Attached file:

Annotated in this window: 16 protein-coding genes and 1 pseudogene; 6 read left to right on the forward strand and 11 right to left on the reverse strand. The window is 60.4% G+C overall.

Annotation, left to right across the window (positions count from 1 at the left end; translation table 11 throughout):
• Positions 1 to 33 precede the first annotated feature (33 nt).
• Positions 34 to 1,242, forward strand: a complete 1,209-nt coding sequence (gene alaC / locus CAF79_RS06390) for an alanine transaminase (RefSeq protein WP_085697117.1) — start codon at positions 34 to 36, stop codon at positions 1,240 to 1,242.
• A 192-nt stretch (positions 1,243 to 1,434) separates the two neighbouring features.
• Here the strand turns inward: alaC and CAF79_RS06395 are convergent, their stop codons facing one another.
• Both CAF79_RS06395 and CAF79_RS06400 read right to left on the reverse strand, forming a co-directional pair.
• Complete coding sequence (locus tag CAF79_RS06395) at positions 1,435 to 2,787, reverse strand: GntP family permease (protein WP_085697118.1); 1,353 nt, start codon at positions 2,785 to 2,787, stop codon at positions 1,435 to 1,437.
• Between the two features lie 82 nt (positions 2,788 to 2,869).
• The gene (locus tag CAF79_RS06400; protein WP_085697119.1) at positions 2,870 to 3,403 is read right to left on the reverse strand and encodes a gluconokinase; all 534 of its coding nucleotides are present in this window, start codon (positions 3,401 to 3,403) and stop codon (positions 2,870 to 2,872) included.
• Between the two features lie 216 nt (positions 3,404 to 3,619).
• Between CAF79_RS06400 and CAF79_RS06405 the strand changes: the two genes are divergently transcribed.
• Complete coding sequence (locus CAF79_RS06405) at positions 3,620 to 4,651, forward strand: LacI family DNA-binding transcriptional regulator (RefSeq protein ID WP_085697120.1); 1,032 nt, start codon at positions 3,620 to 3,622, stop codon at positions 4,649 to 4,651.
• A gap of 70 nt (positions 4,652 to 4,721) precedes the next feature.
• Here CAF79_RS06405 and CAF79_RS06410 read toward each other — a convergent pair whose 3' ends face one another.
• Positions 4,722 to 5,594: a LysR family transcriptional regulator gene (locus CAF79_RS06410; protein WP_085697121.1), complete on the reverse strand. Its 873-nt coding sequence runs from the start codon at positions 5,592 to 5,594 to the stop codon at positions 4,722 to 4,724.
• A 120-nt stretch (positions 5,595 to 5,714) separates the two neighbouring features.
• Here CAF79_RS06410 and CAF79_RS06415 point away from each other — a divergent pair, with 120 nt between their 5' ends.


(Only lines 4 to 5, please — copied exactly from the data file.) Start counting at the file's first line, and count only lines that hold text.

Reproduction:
• Positions 34 to 1,242, forward strand: a complete 1,209-nt coding sequence (gene alaC / locus CAF79_RS06390) for an alanine transaminase (RefSeq protein WP_085697117.1) — start codon at positions 34 to 36, stop codon at positions 1,240 to 1,242.
• A 192-nt stretch (positions 1,243 to 1,434) separates the two neighbouring features.